Kidney misdiagnosis yields $4.5M accord
By Marc Karlinsky
Law Bulletin staff writer
The University of Chicago Medical Center has agreed to a $4.5 million settlement with a patient who suffered kidney damages as a result of a misdiagnosis.
The agreement, approved by the hospital’s board of directors earlier this month, came without a lawsuit being filed in court.
In December 2008, then-14-year-old Michael Harris III’s pediatrician referred him to the U. of C.’s pediatric nephrology service after he showed symptoms of polycystic kidney disease (PKD)—a genetic condition that causes growths on the kidneys and other organs.
A blood test showed Harris’ kidney function was declining, and an ultrasound indicated that PDK was the likely culprit.
Doctors put Harris on medication to treat high blood pressure, and he was screened for a brain aneurysm.
Every six months, Harris returned to the U. of C. to meet with doctors about his condition.
In February 2011, he came to the hospital with nausea and a swollen abdomen. After a CT scan, doctors diagnosed him with bilateral ureteropelvic junction obstruction—blockages in the connections between the kidneys and bladder, allowing urine to back up in the kidneys and damage them.
Harris needed his right kidney removed and had several procedures to repair the obstruction on his left kidney.
Michael Paul Cogan, a partner at Cogan & Power P.C., represented Harris. He credited the hospital for being open to pursuit negotiations.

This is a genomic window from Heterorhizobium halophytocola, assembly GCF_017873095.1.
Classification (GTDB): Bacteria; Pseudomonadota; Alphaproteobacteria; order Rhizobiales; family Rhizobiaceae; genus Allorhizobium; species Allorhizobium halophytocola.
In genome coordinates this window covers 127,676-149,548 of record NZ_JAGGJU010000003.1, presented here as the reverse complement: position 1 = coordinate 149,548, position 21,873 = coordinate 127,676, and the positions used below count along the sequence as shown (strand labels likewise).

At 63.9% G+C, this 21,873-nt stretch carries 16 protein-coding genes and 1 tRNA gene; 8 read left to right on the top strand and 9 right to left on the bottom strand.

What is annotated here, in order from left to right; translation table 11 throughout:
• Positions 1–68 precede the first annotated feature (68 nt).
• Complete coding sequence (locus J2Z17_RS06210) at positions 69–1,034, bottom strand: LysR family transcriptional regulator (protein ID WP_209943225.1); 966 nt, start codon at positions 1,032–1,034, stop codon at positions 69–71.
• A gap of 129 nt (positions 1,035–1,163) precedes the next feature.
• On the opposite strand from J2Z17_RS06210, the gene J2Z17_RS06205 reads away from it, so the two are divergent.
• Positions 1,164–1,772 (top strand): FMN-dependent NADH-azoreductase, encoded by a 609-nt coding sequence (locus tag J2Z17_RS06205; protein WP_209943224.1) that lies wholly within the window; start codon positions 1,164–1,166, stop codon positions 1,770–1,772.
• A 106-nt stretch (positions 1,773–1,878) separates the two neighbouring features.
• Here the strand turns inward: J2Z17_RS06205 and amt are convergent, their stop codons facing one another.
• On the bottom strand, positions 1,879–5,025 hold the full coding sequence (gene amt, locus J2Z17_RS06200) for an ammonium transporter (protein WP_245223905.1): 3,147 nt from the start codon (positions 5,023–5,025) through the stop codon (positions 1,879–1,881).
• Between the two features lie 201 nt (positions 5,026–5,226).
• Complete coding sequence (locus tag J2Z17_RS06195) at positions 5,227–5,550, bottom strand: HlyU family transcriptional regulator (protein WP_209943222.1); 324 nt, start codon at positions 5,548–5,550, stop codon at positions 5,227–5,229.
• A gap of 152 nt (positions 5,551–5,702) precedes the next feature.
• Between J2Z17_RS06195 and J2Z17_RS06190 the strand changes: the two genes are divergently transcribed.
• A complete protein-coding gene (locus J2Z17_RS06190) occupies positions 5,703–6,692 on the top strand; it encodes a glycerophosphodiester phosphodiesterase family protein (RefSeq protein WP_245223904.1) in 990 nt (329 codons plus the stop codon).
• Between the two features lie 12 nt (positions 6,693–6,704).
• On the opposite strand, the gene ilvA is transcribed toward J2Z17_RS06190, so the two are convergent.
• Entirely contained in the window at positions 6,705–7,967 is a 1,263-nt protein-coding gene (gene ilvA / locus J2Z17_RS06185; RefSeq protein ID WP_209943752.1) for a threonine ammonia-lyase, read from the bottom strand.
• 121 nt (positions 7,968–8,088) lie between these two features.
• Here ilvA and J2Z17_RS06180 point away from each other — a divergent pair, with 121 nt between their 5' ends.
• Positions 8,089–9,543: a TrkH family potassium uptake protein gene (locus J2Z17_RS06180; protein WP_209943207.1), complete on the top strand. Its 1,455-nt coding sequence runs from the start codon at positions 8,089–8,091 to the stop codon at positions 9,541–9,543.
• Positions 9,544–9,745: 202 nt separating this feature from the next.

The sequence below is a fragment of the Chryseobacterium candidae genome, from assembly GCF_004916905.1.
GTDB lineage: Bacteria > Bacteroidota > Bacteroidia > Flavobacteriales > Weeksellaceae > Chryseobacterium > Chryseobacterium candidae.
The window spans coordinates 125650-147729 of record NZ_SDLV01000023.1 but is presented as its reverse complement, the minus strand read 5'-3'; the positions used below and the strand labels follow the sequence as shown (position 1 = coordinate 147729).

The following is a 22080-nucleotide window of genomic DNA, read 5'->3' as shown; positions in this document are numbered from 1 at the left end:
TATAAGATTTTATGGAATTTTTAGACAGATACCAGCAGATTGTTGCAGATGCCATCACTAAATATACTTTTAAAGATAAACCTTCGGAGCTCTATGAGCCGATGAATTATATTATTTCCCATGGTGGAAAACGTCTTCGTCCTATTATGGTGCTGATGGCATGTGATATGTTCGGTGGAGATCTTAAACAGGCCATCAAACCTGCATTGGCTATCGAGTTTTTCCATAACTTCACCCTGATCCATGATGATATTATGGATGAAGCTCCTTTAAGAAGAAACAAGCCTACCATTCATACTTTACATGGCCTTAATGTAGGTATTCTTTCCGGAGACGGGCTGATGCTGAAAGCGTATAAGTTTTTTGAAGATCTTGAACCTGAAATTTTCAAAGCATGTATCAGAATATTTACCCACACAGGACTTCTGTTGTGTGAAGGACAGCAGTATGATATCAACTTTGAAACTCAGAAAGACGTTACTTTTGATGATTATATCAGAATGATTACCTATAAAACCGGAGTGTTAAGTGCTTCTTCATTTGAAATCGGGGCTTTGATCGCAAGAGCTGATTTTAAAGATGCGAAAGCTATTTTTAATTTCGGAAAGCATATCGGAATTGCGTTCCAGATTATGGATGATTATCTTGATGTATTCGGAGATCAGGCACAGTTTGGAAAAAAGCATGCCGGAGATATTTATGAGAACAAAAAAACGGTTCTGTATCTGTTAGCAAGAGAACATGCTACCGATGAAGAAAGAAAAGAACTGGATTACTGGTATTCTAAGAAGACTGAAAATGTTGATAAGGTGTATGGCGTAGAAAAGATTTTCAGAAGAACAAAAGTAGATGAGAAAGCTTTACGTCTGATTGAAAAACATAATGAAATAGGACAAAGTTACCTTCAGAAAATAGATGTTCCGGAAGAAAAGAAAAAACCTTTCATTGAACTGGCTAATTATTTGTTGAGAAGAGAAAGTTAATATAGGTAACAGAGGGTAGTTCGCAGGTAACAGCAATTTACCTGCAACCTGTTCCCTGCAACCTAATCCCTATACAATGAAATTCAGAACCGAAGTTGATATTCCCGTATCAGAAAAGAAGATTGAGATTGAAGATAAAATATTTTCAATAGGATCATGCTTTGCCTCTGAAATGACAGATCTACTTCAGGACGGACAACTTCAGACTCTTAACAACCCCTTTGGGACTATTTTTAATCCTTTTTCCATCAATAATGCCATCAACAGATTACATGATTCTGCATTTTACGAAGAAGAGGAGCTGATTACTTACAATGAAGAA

“This was a wonderful, efficient process,” Cogan said. “Cooler heads prevailed.”
Cogan took the case not long before Harris’ 18th birthday. The hospital issued a tolling agreement that waived the statute of limitations until Harris was an adult for negotiations.
Much of the process involved collection records and putting them in an understandable format so both sides could discuss them in a meaningful, educated way, Cogan said. The actual negotiations began around September.
The parties both agreed during negotiations that Harris’ kidney condition had been ongoing for most of his life and was not interrupted by the misdiagnosis.
Both sides agreed his right kidney was damaged beyond repair when he was first treated and diagnosed with PDK. But they could not agree on how much his left kidney had deteriorated between the 2008 misdiagnosis and the 2011 procedures to repair it.
“This was not a healthy kidney,” Cogan said.
He said the hospital contended the kidney would last only another eight to 10 years had it been treated in 2008, while Cogan’s experts argued it was more likely 20 to 30 years.
Harris is able to work but will need a series of new kidneys the rest of his life as transplanted ones fail over time.
“Dad donated a kidney, and so now Michael—as of about a year ago—has his dad’s kidney,” Cogan said.
The $4.5 million settlement is mainly to compensate Harris for the impact the misdiagnosis and subsequent procedures had during his teenage years, Cogan said.
“When Michael goes into renal failure—and unfortunately, he will—he automatically goes on Medicare, and Medicare will pay those bills,” Cogan said.
Handlings the negotiations out of court benefited both sides by eliminating the costs of constant service of discovered records to hired experts and the other party.
“In a case like this, …we would have spent somewhere in the range of $150,000 in out-of-pocket expenses,” he said.
The hospital was represented by Matthew L. Johnson, a shareholder at Johnson & Bell Ltd. He could not be reached for comment.
Originally published December 29, 2014 in the Chicago Daily Law Bulletin